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To hear your Kansas City Symphony perform Schubert’s Ninth “The Great” on the Nov. 16-18 concerts, visit kcsymphony.org or call the Symphony Box Office at (816) 471-0400. The program, led by conductor Michael Stern, also includes Bach’s “O Jesu Christ, meins Lebens Licht,” Mozart’s Ave Verum Corpus and John Adams’ On the Transmigration of Souls. Tickets start at $25. All concerts held in Helzberg Hall at the Kauffman Center for the Performing Arts in downtown Kansas City, Missouri.

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From the Desk of Michael Stern | 2018/19 Classical Series Begins

DEAR FRIENDS,

THERE’S NOTHING QUITE LIKE THE HAPPY EXPECTATION AND EXCITEMENT OF A new season! Dance dominates our opening weekend (Sept. 14-16). Rachmaninoff’s last major masterpiece, Symphonic Dances, is a piece I’ve come back to many times in my life, Music Director Michael Sternalways finding something new. It’s not just Rachmaninoff’s signature romanticism, the magnificent melodies or the irresistible rhythmic momentum that captivate me. I love the nostalgic melancholy showing us how homesick he was for his native Russia long after he came to the United States. The concert opener couldn’t be quirkier or more fun than Aaron Jay Kernis’ New Era Dance, an energetic accompaniment to the political and social upheavals of the early 1990s. And for a long overdue treat we’ve not played in more than two decades, three great soloists join us for Beethoven’s Triple Concerto — Noah Geller, back from Seattle for these concerts, Mark Gibbs, celebrating his 20th anniversary as our principal cello, and Sean Chen, an immense talent whose debut here is also overdue.

The dancing continues with Beethoven’s Seventh (Oct. 5-7), which Wagner called “the apotheosis of the dance.” Whether or not Beethoven had that explicitly in mind is beside the point; we readily respond to its lilt. I met the wonderfully inventive composer Michael Kurth when I was conducting the Atlanta Symphony, where he’s a bass player, and I wanted to bring his colorful and evocative A Thousand Words to Kansas City as soon as I discovered it. I’m equally thrilled that the brilliant George Li is returning to perform Grieg’s Piano Concerto with us.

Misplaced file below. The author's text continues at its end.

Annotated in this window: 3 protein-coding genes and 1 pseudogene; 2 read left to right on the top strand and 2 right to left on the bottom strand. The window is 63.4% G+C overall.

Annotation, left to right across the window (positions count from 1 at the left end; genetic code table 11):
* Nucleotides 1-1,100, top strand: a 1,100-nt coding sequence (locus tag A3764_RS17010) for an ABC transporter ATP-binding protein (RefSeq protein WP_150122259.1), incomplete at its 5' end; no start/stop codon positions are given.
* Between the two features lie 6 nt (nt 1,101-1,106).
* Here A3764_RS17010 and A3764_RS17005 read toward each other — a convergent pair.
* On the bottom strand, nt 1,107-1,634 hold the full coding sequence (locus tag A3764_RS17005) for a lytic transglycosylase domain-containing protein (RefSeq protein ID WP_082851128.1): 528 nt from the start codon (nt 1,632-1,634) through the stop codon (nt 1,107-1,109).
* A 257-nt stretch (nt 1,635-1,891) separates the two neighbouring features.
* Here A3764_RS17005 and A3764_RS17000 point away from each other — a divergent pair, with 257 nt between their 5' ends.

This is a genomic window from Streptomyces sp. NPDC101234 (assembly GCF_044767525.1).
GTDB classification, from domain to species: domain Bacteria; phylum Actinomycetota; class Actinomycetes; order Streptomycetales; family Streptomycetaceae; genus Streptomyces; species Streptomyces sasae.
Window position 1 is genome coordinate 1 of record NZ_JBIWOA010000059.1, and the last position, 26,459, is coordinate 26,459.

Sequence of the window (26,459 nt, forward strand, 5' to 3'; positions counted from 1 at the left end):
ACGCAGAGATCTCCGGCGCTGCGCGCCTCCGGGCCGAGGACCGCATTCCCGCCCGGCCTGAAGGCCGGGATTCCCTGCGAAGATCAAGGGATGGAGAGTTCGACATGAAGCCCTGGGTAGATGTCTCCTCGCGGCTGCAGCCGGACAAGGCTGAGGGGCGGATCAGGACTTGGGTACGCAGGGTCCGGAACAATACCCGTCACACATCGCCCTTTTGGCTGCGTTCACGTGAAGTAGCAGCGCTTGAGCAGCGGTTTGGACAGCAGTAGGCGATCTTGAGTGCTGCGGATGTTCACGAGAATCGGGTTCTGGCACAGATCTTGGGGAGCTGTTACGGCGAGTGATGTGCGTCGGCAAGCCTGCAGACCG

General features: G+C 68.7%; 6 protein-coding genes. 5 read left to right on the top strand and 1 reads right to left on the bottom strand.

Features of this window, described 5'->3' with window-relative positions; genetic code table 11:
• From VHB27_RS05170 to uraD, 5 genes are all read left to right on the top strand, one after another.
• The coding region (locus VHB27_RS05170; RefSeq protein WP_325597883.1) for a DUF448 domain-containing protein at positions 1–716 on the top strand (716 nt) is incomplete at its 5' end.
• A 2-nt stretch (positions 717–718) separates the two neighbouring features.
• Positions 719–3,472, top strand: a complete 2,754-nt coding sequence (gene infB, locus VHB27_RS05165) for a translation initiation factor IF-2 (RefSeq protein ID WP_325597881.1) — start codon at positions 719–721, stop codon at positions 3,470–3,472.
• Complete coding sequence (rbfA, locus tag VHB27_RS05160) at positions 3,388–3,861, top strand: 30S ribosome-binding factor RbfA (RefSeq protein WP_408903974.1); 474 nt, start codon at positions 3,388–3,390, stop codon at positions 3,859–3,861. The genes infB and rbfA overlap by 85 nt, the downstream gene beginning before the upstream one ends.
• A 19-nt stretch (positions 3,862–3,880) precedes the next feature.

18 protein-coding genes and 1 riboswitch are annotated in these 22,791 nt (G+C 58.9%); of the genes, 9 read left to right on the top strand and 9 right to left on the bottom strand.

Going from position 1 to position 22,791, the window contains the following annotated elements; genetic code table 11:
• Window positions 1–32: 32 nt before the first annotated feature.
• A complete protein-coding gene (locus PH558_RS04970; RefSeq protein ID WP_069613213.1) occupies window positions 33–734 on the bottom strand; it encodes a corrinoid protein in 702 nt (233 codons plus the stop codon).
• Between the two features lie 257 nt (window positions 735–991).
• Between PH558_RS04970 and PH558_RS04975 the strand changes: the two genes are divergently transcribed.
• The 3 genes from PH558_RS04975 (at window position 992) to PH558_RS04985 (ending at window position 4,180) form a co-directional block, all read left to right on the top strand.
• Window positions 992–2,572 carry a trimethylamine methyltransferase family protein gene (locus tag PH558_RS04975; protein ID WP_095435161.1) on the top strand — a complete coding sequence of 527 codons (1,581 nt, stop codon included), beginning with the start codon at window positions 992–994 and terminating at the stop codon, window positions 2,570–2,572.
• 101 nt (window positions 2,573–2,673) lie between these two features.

There was something very moving to me pairing Mozart’s exquisite Ave verum corpus (Hail, True Body) with J.S. Bach’s sacred motet “O Jesu Christ, meins Lebens Licht” (O Jesus Christ, My Life’s Light) in our next concerts (Nov. 16-18). Mozart wrote 46 perfect measures essentially as a stream of consciousness, and it’s even more emotional realizing his life ended almost exactly six months later. Bach’s glorious music was meant for a funeral. Together, these deeply human utterances introduce John Adams’ On the Transmigration of Souls, his profound emotional response to those lost in the tragedy and sacrifice of 9/11. In all three, our Symphony Chorus musicians are the soloists. For me, the extraordinary life affirmation in every bar of Schubert’s monumental last symphony was absolutely fitting to bring our program full circle.

See you at the concerts!


MICHAEL STERN | Music Director, Kansas City Symphony


To secure seats, visit kcsymphony.org or call (816) 471-0400.

Individual Tickets for 2018/19 Kansas City Symphony Concerts Available July 30, Announcing Classics Uncorked

Tickets for Wynonna, Carmina Burana, Lyle Lovett, plus music of Gershwin, Star Wars, Michael Jackson, Whitney Houston and more on sale at 10 a.m. Monday, July 30

From blockbuster movie concerts to some of the absolute best classical repertoire, the Kansas City Symphony’s 2018/19 season offers thrilling live music for everyone in Helzberg Hall at the Kauffman Center for the Performing Arts. Single tickets will be available for purchase starting at 10 a.m. Monday, July 30 via kcsymphony.org or by calling the Symphony Box Office at (816) 471-0400.

While September and October concerts have been on sale for several weeks, the Symphony’s July 30 on-sale puts the rest of the Symphony season up for grabs. Tickets to all holiday, movie and special concerts, plus tributes honoring the music of George Gershwin, Michael Jackson and Whitney Houston will be available. Highlights include:

Classical Series

Pops Series

Family Series

Holiday Concerts